The latest saga in the race for Democratic nomination is an attempt by former Secretary of State Hillary ClintonHillary Rodham ClintonGOP chairman calls for tighter sanctions on Russia Dem senator accuses Trump of 'dangerous tilt towards authoritarianism' Armstrong Williams op-ed: Gorsuch, a judge for all seasons and ages MORE to paint Sen. Bernie SandersBernie SandersSanders: Block Trump's SEC pick Eye on 2018: Five special elections worth watching Overnight Finance: White House backs off stock market boasts as Dow, Nasdaq drop | Trump budget shifts costs to rural voters who elected him | Fight over CEO pay rule heats up MORE (I-Vt.) as soft on guns. In reality, Sanders has a lifetime score of D-minus from the NRA, and while Clinton might have a lower score, Sanders is not far removed from Clinton's overall stance on gun control. However, Clinton’s 2016 viewpoint on the Second Amendment is different from hers of only eight years ago. Her evolution on guns mirrors her flip-flops on Iraq, the Keystone XL pipeline, the Trans-Pacific Partnership (TPP), gay marriage, and numerous other contentious issues.
"She is running around talking about how this is an insult to sportsman, how she values the [S]econd [A]mendment. She's talking like she's Annie Oakley," Obama said, invoking the famed female sharpshooter immortalized in the musical "[Annie] Get Your Gun."
Obama continued, saying "Hillary Clinton is out there like she's on the duck blind every Sunday. She's packing a six-shooter. Come on, she knows better. That's some politics being played by Hillary Clinton."
Not long ago, today’s staunch advocate of gun control was referred to as "Annie Oakley" by then-rival Obama.
In addition, Clinton's own words highlight an enormous shift from her present attacks on Sanders. During the 2008 campaign, Clinton echoed conservative talking points against Obama:
You know, Americans who believe in the Second Amendment believe it's a matter of Constitutional rights. ...
I also disagree with Sen. Obama's assertion that people in this country "cling to guns" and have certain attitudes about immigration or trade simply out of frustration. People of all walks of life hunt — and they enjoy doing so because it's an important part of their life, not because they are bitter.
Finally, in the April 2008 primary debate with Obama, the former New York senator seemed to the right of Bernie Sanders on "blanket" federal legislation on guns:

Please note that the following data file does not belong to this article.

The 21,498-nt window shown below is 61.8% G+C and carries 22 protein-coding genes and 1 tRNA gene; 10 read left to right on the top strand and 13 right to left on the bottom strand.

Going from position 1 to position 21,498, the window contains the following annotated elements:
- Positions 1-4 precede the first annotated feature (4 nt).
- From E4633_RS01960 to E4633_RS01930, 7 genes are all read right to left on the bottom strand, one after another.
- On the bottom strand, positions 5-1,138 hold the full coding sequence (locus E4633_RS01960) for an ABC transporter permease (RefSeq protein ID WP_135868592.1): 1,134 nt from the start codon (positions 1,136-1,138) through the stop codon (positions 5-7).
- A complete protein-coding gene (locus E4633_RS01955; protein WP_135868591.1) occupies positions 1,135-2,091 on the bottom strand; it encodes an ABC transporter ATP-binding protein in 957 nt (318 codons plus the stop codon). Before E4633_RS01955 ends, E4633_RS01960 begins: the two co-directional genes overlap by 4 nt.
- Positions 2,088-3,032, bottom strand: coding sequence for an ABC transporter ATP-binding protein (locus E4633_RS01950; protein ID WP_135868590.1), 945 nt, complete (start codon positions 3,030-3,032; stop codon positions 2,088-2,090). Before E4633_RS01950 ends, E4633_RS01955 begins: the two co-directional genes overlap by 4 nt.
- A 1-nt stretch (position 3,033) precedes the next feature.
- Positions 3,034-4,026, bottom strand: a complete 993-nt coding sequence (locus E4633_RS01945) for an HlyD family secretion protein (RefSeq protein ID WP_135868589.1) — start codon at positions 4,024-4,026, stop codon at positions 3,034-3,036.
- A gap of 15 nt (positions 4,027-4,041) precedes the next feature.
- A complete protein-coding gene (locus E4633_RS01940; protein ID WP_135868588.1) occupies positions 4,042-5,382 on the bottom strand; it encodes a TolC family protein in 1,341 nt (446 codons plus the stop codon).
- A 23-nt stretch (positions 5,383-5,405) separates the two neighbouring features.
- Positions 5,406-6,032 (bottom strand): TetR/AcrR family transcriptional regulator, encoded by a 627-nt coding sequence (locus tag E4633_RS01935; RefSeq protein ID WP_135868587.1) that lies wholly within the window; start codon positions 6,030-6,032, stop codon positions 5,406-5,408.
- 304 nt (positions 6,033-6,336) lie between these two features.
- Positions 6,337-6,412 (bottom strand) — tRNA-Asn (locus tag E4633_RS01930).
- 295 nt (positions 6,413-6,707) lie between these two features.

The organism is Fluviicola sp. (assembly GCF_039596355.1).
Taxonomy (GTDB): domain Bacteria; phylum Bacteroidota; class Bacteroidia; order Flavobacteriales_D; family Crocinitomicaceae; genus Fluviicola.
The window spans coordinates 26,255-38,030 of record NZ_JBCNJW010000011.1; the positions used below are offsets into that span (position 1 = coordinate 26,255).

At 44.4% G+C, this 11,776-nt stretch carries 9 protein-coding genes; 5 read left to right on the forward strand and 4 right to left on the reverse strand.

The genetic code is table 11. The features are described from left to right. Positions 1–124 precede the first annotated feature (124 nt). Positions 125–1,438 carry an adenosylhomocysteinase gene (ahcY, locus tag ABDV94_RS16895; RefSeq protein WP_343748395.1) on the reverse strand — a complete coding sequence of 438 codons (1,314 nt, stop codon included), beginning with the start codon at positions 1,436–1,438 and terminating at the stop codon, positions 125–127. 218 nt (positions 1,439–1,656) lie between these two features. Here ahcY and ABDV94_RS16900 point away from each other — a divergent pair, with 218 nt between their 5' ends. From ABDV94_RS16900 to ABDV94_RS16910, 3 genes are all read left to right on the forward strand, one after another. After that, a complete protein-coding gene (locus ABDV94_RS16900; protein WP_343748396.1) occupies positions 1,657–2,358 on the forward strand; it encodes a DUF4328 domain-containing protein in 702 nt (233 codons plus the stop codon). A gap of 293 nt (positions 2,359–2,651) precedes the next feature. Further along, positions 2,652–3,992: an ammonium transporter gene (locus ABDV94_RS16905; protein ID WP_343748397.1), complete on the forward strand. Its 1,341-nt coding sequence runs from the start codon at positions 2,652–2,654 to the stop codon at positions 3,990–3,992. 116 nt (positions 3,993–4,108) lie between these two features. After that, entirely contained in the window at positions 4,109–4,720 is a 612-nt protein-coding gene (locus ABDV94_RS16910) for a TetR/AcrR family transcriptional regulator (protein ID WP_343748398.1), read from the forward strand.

Clinton: What I favor is what works in New York. You know, we have a set of rules in New York City, and we have a totally different set of rules in the rest of the state. What might work in New York City is certainly not going to work in Montana.
So for the federal government to be having any kind of, you know, blanket rules that they're going to try to impose I think doesn't make sense.
[ABC News moderator George] Stephanopoulos: But, Senator, you were for that when you ran for Senate in New York.
Clinton: I was for the New York rules; that's right. I was for the New York rules, because they have worked over time. And there isn't a lot uproar in New York about changing them, because I go to upstate New York, where we have a lot of hunters and people who are collectors and people who are sport shooters. They have every reason to believe that their rights are being respected.
Back then, Clinton defended the rights of hunters, opposed sweeping federal legislation (citing the differences between New York and Montana, for example) and expressed the antithesis of today's rhetoric on gun control.
Hillary Clinton's political attacks on Bernie Sanders ignore her previous pro-gun rhetoric and political attacks on Barack Obama. Ultimately, the gun control debate won't overshadow Clinton's hawkish foreign policy, her Iraq resolution vote, the possibility of neoconservative advisers in her administration, her previous support of Keystone XL or a host of other issues that make progressives lean towards Sanders. Because of Clinton's ability to change viewpoints at will, ignoring prior rhetoric, Sanders is poised to win the Democratic nomination. Unlike Clinton, Sanders has been honest and forthright on the most controversial topics, which will help him overcome any attack from the Clinton campaign regarding gun control.
Goodman is an author and a journalist.